Chris is a W kayak angler from central Massachusetts.
I know this attached review is a little late, especially since the W300 is no longer offered, but perhaps excerpts will be useful to you. A great craft!
W300 Fishing Kayak Review
I have had a W300 since late Fall 2009, and first used it in the Spring and Summer of 2010. I have been out three times so far this year. The ice has only been gone for two weeks.
If you run into or hear from Craig Masterman, whom I met while I was starting to use my W300, tell him with experience has come great satisfaction.
I have owned a canoe since 1986 and used it frequently for fishing ponds, slow rivers and lakes before the kids came along. It seems I woke up one day and found myself in my early fifties and wishing to return to fishing. The 80 pound, 18 foot canoe was usually strapped to my son’s car, but was too heavy for me to manage anymore on my own when it was available. I have had some great time with my son in the canoe, but I wanted more independence. I decided I needed a smaller craft and took to the internet to find a stable one for fishing. The Wavewalk website came up in the searches and after reading I decided to purchase the W300.
My experience is a casual canoe owner who has been away from the sport for awhile. My first outing did not go very well, as I also took a passenger along, and neither of us knew what to expect. I then tried it out in our swimming pool to gain familiarity. When I could stand and paddle in a clockwise and counterclockwise direction, I was ready. Each time I went out afterwards, the feeling improved. I only had the chance to go out about seven times last year, but some were six hour outings. This year I have been out three times already.
The Wavewalk is a great ride. It is very maneuverable and just the right craft for the fishing I (try to) do. I am able to scootch over small beaver dams like Yoav’s video where he goes over a branch. The Wavewalk is also very easy to get out of, drag and get back into for the bigger beaver dams. The storage space is fantastic. I was out in a wind this past weekend that would have been impossible to paddle against in a canoe. The Wavewalk tracked just perfectly. I find myself hardly ever making “corrective strokes” like you do in a canoe to stay on course. If my back gets tired, I just shift positions. I love standing to see over reeds and to cast. It is also handy to stand at times to retrieve poorly placed lures.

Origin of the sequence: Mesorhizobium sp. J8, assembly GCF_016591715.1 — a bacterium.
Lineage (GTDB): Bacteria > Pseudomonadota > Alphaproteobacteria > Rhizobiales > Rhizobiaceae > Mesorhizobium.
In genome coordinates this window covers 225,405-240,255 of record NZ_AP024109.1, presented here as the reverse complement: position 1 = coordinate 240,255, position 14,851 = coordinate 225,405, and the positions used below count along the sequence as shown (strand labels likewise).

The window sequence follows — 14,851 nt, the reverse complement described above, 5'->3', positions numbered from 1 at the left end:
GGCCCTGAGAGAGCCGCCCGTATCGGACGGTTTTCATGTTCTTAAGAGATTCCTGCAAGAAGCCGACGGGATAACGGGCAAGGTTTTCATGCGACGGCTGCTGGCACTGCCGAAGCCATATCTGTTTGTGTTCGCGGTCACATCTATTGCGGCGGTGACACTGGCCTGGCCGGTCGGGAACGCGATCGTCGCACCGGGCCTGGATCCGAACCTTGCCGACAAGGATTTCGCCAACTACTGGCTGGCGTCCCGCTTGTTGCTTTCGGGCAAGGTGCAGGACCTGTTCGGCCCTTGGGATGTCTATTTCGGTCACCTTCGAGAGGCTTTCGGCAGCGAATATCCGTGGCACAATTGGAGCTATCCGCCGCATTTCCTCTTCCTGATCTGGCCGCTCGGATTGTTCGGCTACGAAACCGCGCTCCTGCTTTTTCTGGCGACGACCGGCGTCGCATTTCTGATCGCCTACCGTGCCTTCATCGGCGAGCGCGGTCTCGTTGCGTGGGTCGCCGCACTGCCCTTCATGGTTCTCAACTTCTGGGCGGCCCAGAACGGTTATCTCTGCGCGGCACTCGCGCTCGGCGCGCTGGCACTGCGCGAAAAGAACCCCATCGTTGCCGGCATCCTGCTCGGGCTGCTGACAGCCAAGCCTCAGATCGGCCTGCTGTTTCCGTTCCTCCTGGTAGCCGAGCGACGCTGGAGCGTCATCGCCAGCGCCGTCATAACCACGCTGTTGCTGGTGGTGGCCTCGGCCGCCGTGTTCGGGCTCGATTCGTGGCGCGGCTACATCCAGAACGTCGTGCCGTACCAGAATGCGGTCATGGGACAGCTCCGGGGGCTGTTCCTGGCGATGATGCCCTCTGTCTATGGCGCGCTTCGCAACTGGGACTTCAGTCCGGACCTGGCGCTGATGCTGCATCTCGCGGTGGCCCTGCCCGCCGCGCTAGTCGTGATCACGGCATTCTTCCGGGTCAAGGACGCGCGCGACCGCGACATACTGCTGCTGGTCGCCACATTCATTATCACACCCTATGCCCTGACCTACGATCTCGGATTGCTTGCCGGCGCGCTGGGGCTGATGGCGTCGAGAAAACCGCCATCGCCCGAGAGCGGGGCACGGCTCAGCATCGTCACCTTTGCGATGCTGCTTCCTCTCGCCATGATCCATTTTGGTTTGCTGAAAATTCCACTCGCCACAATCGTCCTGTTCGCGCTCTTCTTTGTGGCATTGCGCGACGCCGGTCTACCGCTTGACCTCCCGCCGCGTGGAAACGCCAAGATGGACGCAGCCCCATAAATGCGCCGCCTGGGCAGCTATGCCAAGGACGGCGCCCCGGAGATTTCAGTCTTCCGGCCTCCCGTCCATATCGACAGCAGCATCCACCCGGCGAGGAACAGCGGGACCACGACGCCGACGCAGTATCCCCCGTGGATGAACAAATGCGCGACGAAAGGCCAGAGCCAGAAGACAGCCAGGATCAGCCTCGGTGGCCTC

I can’t help but comment on what others have already mentioned and that is the dry entry and exit from the kayak. This is one of the big advantages of this kayak. Yesterday the person removing his Jon boat had to jump into the water with his rubber boots on to get the boat up on shore. I just paddled up, leaned back and then hopped to dry land in my sneakers after gliding to a stop. The ease of the exit did not go unnoticed to the fellow wading in 40°F water.
I also was looking on the internet for plans to build a cart. I bought some 10-inch wheels at Harbor Freight Tools (on sale) and built the one in the picture from scrap 2×6 and 2×4. There is a 5/8inch dowel as an axle, threaded through two eye-hooks. The wheels are spaced from the eye-hooks by 1-inch long copper pipe that slipped over the dowel. After drilling a hole I slipped lynch pin on the end to keep the wheel on (done at each end). It used to have a kick stand on it but after forgetting it was behind the car after loading the W300 (see picture of how it fits into a Toyota Matrix), I bumped it. This cart is too heavy and the wooden dowel is sagging this year (but it works great). I’m going to use Donavan Campbell’s idea, and change it around next time I visit a hardware store. This will allow me to strap it on for pond jumping and tough beaver dam portages.
I have also used the Malone Inflatable Roof Rack with the W300. This allows me to use whatever vehicle is left at the house when I want to go out. Just be careful to keep a clean cloth to wipe the roof down before you put the inflatable tubes on, otherwise the roof will be scratched.
I wish I had listened to Yoav (and use the Wavewalk for a bit before modifying it), but I bought two Attwood flush mounts and put the bases in during the Winter before using the kayak. I had only used clamp on rod holders on my canoe before. The bases were placed too close to the opening such that with an actual rod in the rod holders, I don’t get full range of motion. Not to worry, since there are ¾ inch slots on the saddle, I cut a piece of ¾ board and can clamp my canoe rod holders on a board wedged in a slot (see photo by pond). I see Yoav now offers clamp on rod holders that will clamp to the kayak directly, but I had scrap wood and the canoe rod holders already. I also found out there are rod holder extenders I can get allowing full range of the Attwood holders I have now. Also I can buy side mounts and put those on a board like I have now for my canoe rod holders.
I use a section of pipe insulation over the front part of gunnel. This is where I stick active lures and rest the paddle. After visiting the Wavewalk website this year, I placed the floatation module noodles underneath the saddle. I hit one with the weedwacker last Summer and roughed it up. This position will protect them from me this Summer. Other than a small anchor, dry bag and one inch foam kneeler (from a garden kit) that is my rigging.
Future rigging will include a paddle holder for the side and a more permanent foam mount on the front. I will see whether I want to add an anchor trolley, but stepping on the rope does fine right now.
The Wavewalk allows me to fish with the independence I was looking for. It is a great kayak that I will enjoy for years to come.
Thanks for a great kayak!